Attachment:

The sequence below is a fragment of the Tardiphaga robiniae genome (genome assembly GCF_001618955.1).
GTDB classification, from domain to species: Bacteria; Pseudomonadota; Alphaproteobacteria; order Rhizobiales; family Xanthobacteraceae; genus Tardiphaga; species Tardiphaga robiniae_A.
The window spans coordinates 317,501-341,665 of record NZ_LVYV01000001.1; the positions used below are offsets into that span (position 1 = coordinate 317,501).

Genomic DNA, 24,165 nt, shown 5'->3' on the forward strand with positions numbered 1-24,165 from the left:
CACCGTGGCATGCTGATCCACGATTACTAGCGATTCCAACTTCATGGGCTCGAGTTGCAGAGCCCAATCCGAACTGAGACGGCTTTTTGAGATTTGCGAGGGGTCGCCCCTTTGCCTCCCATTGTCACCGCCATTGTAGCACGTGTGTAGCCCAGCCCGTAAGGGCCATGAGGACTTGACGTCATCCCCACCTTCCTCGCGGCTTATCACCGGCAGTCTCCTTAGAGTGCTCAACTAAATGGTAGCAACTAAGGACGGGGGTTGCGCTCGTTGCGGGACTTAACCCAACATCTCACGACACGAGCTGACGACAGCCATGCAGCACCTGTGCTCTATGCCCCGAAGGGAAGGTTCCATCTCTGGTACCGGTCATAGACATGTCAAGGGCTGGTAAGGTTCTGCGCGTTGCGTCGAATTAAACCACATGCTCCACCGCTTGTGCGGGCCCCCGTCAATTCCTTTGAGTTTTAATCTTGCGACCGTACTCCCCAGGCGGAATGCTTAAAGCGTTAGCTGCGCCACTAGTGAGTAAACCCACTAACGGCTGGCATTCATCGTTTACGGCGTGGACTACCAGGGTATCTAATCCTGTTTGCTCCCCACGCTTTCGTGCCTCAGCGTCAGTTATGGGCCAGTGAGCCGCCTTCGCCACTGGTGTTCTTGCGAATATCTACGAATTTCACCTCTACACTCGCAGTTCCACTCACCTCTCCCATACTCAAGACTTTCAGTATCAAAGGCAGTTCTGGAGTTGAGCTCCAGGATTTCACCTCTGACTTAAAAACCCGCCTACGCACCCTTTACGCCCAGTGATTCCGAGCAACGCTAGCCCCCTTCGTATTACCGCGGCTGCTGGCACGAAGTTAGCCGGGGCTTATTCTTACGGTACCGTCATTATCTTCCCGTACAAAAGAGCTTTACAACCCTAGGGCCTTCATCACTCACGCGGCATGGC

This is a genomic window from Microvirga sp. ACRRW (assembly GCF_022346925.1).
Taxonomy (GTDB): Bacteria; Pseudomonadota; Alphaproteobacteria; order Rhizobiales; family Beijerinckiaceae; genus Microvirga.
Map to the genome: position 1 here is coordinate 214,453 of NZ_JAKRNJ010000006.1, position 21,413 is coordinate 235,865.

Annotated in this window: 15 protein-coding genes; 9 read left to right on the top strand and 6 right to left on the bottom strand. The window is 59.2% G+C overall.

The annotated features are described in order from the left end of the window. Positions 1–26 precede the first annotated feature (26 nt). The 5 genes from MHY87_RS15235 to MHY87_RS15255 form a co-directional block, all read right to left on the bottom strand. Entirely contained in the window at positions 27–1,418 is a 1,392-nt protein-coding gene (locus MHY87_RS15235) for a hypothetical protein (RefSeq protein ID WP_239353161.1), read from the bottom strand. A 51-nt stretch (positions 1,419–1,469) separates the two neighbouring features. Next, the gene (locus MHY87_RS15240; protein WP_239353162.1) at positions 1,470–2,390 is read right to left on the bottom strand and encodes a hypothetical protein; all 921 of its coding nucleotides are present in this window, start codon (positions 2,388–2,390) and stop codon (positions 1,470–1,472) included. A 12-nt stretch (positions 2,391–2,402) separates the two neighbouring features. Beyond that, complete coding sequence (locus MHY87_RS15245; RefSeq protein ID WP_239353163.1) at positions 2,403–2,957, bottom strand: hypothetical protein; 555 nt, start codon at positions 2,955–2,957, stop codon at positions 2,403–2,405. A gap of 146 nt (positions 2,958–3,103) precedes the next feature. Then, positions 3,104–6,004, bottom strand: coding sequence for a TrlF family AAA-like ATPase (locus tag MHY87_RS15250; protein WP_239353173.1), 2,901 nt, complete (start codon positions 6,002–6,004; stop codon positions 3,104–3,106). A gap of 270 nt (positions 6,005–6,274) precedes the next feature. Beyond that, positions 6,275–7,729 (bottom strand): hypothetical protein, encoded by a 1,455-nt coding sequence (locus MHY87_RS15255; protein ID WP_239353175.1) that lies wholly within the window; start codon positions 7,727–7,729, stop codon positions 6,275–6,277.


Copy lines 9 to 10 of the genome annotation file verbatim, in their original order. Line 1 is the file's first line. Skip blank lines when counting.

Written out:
Annotated in this window: 15 protein-coding genes; 9 read left to right on the top strand and 6 right to left on the bottom strand. The window is 59.2% G+C overall.

The annotated features are described in order from the left end of the window. Positions 1–26 precede the first annotated feature (26 nt). The 5 genes from MHY87_RS15235 to MHY87_RS15255 form a co-directional block, all read right to left on the bottom strand. Entirely contained in the window at positions 27–1,418 is a 1,392-nt protein-coding gene (locus MHY87_RS15235) for a hypothetical protein (RefSeq protein ID WP_239353161.1), read from the bottom strand. A 51-nt stretch (positions 1,419–1,469) separates the two neighbouring features. Next, the gene (locus MHY87_RS15240; protein WP_239353162.1) at positions 1,470–2,390 is read right to left on the bottom strand and encodes a hypothetical protein; all 921 of its coding nucleotides are present in this window, start codon (positions 2,388–2,390) and stop codon (positions 1,470–1,472) included. A 12-nt stretch (positions 2,391–2,402) separates the two neighbouring features. Beyond that, complete coding sequence (locus MHY87_RS15245; RefSeq protein ID WP_239353163.1) at positions 2,403–2,957, bottom strand: hypothetical protein; 555 nt, start codon at positions 2,955–2,957, stop codon at positions 2,403–2,405. A gap of 146 nt (positions 2,958–3,103) precedes the next feature. Then, positions 3,104–6,004, bottom strand: coding sequence for a TrlF family AAA-like ATPase (locus tag MHY87_RS15250; protein WP_239353173.1), 2,901 nt, complete (start codon positions 6,002–6,004; stop codon positions 3,104–3,106). A gap of 270 nt (positions 6,005–6,274) precedes the next feature. Beyond that, positions 6,275–7,729 (bottom strand): hypothetical protein, encoded by a 1,455-nt coding sequence (locus MHY87_RS15255; protein ID WP_239353175.1) that lies wholly within the window; start codon positions 7,727–7,729, stop codon positions 6,275–6,277.